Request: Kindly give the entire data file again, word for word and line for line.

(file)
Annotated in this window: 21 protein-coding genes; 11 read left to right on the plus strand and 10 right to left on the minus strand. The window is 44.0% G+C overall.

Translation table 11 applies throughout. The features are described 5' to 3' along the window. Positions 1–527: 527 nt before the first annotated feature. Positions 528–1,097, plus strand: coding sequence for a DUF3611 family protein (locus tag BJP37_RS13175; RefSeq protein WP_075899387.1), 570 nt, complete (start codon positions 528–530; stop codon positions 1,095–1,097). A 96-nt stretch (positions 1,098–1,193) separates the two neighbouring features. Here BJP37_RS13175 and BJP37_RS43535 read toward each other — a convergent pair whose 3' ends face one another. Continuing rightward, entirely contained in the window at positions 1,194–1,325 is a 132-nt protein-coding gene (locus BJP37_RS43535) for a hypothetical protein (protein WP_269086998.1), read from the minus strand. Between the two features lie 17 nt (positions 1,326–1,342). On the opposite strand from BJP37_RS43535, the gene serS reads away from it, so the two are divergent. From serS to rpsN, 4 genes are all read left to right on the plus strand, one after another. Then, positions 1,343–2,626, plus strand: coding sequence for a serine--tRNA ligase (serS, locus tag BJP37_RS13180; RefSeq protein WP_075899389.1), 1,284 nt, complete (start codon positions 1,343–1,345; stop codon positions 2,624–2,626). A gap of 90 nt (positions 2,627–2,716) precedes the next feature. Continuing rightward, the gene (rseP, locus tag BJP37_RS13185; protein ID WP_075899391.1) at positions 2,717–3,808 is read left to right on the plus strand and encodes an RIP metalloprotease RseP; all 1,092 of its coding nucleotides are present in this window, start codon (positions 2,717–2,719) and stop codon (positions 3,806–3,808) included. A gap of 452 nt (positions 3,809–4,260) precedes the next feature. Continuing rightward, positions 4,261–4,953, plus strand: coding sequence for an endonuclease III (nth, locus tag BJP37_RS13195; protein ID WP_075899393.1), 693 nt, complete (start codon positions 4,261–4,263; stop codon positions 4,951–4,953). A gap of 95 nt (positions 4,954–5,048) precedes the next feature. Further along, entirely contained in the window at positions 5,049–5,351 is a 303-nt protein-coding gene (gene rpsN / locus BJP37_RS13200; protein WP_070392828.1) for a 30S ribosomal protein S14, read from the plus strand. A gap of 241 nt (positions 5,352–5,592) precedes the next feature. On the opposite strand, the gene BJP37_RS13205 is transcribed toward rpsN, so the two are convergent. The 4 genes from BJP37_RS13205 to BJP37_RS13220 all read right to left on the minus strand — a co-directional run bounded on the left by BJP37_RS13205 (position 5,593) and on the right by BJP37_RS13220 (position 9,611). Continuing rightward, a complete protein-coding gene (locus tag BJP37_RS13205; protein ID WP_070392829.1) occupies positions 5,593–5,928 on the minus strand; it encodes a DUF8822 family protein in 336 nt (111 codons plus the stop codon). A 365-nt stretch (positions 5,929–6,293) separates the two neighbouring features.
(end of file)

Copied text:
Annotated in this window: 21 protein-coding genes; 11 read left to right on the plus strand and 10 right to left on the minus strand. The window is 44.0% G+C overall.

Translation table 11 applies throughout. The features are described 5' to 3' along the window. Positions 1–527: 527 nt before the first annotated feature. Positions 528–1,097, plus strand: coding sequence for a DUF3611 family protein (locus tag BJP37_RS13175; RefSeq protein WP_075899387.1), 570 nt, complete (start codon positions 528–530; stop codon positions 1,095–1,097). A 96-nt stretch (positions 1,098–1,193) separates the two neighbouring features. Here BJP37_RS13175 and BJP37_RS43535 read toward each other — a convergent pair whose 3' ends face one another. Continuing rightward, entirely contained in the window at positions 1,194–1,325 is a 132-nt protein-coding gene (locus BJP37_RS43535) for a hypothetical protein (protein WP_269086998.1), read from the minus strand. Between the two features lie 17 nt (positions 1,326–1,342). On the opposite strand from BJP37_RS43535, the gene serS reads away from it, so the two are divergent. From serS to rpsN, 4 genes are all read left to right on the plus strand, one after another. Then, positions 1,343–2,626, plus strand: coding sequence for a serine--tRNA ligase (serS, locus tag BJP37_RS13180; RefSeq protein WP_075899389.1), 1,284 nt, complete (start codon positions 1,343–1,345; stop codon positions 2,624–2,626). A gap of 90 nt (positions 2,627–2,716) precedes the next feature. Continuing rightward, the gene (rseP, locus tag BJP37_RS13185; protein ID WP_075899391.1) at positions 2,717–3,808 is read left to right on the plus strand and encodes an RIP metalloprotease RseP; all 1,092 of its coding nucleotides are present in this window, start codon (positions 2,717–2,719) and stop codon (positions 3,806–3,808) included. A gap of 452 nt (positions 3,809–4,260) precedes the next feature. Continuing rightward, positions 4,261–4,953, plus strand: coding sequence for an endonuclease III (nth, locus tag BJP37_RS13195; protein ID WP_075899393.1), 693 nt, complete (start codon positions 4,261–4,263; stop codon positions 4,951–4,953). A gap of 95 nt (positions 4,954–5,048) precedes the next feature. Further along, entirely contained in the window at positions 5,049–5,351 is a 303-nt protein-coding gene (gene rpsN / locus BJP37_RS13200; protein WP_070392828.1) for a 30S ribosomal protein S14, read from the plus strand. A gap of 241 nt (positions 5,352–5,592) precedes the next feature. On the opposite strand, the gene BJP37_RS13205 is transcribed toward rpsN, so the two are convergent. The 4 genes from BJP37_RS13205 to BJP37_RS13220 all read right to left on the minus strand — a co-directional run bounded on the left by BJP37_RS13205 (position 5,593) and on the right by BJP37_RS13220 (position 9,611). Continuing rightward, a complete protein-coding gene (locus tag BJP37_RS13205; protein ID WP_070392829.1) occupies positions 5,593–5,928 on the minus strand; it encodes a DUF8822 family protein in 336 nt (111 codons plus the stop codon). A 365-nt stretch (positions 5,929–6,293) separates the two neighbouring features.